Wed, May 21, 2008 - Page 8 News List

How to best allow adults to continue education

Compared with the 30 high-income countries in the Organization for Economic Cooperation and Development, Taiwan’s education from primary school to university is satisfactory, but when it comes to lifelong learning, this country falls short in many ways.

Data from last year shows that in South Korea, almost 30 percent of adults between 25 and 64 take part in lifelong learning, while more than 40 percent of adults in the EU do so.

While there are no reliable statistics for Taiwan, numbers from evening studies at universities, open universities, community colleges and cram schools suggest that less than 3 percent of adults take part in lifelong education. Since all people have the right to learn, Taiwan should plan a lifelong learning system so that every adult — even if they already have a profession — can continue to enjoy the rewards of learning.

The right to education is said to be the vehicle for the right to political, economic, social, cultural and personal development. In 1972, UNESCO introduced the idea of a “learning society,” proposing that every country make it the guiding principle in education that every person be given the opportunity to continue learning throughout their life.

The organization said the right to receive education, to learn and to continue to learn are fundamental human rights like the right to healthcare, security and other civil rights.

Although the legislature passed the Lifelong Learning Act (終身學習法) in 2002, implementation of lifelong learning has so far been limited to special projects, experiments and annual activities.

Taiwan is not treating lifelong learning as a fundamental national policy and has not built a lifelong learning system for adults from all walks of life, ages and professions. The total budget allocated to education for adults returning to school and lifelong learning by the Ministry of Education this year was about NT$200 million (US$6.5 million), or 1.2 percent of the ministry’s budget, clearly showing that Taiwan doesn’t attach much importance to lifelong learning.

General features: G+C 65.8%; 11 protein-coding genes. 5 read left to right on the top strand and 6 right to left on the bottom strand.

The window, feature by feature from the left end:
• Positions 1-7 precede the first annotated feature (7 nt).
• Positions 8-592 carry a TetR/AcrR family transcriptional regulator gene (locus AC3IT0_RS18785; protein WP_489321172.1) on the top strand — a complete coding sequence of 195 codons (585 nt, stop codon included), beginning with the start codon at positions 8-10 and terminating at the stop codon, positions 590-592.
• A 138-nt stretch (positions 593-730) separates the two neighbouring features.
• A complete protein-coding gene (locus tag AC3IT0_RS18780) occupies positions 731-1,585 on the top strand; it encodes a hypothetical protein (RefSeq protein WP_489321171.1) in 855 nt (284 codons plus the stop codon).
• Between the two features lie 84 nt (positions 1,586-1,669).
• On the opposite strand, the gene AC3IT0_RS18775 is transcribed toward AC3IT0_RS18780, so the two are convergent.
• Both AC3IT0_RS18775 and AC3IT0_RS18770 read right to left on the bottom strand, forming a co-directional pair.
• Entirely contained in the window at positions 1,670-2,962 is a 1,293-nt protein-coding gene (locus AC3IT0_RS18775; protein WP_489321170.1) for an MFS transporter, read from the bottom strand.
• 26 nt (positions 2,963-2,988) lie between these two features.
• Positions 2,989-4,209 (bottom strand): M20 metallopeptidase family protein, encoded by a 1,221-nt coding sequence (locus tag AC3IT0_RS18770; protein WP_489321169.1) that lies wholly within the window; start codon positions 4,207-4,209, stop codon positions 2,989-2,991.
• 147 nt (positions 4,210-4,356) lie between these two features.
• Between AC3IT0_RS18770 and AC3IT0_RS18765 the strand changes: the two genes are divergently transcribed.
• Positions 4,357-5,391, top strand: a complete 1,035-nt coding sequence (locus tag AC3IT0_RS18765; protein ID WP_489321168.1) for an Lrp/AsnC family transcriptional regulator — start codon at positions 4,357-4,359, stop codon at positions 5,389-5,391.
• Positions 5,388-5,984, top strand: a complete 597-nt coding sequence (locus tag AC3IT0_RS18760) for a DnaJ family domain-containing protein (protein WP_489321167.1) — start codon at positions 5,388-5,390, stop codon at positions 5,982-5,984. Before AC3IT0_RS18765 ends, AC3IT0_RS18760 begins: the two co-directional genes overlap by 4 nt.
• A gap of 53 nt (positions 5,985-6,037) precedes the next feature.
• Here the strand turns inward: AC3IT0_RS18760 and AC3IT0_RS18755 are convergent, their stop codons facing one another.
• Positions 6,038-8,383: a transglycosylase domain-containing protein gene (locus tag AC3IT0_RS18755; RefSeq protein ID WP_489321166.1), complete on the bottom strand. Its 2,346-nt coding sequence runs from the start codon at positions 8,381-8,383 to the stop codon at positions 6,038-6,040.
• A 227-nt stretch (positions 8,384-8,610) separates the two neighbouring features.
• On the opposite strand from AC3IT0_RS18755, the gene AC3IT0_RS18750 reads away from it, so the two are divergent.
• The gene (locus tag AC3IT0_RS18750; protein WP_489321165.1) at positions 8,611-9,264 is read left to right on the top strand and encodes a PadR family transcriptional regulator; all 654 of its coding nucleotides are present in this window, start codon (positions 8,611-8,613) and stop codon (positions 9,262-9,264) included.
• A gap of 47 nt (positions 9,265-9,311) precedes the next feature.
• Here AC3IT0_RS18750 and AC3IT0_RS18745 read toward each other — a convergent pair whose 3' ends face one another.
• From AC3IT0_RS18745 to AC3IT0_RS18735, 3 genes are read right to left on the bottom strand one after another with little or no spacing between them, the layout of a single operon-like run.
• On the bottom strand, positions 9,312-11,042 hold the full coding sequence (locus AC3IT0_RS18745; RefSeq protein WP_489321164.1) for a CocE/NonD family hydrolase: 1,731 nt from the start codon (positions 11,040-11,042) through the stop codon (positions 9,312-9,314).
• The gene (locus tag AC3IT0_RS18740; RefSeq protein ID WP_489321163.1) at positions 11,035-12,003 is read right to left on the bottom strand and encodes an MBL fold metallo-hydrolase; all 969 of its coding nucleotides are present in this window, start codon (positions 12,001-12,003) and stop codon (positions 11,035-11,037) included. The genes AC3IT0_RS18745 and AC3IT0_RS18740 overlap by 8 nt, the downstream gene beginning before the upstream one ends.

In recent years, with help from civic organizations and subsidized and commissioned by the ministry and city governments, community colleges have gradually been established. They offer lectures on many subjects and lecturers and students form a good environment for lifelong learning

In the past decade, many things have been accomplished, especially toward reviving and celebrating traditional culture. But from a national perspective, these have only affected a small group of people in a few communities.

On the whole, Taiwan is still a lifelong educational desert, even more so among disadvantaged groups like those living in the countryside, poor people and people with low education levels.

A telephone poll conducted last fall by Nantao Community College showed that if financial obstacles were removed and classes were held in convenient locations, 80 percent of adults in Taitung County would want to take some kind of classes. This shows that a lack of interest in learning among adults is not the problem.

Lifelong education isn’t making progress because the government hasn’t made plans or allocated resources for it. The Lifelong Learning Act should therefore be amended, setting a schedule for implementation, making it universal and including lifelong learning for adults in the basic national education — like nine or 12-year compulsory education.

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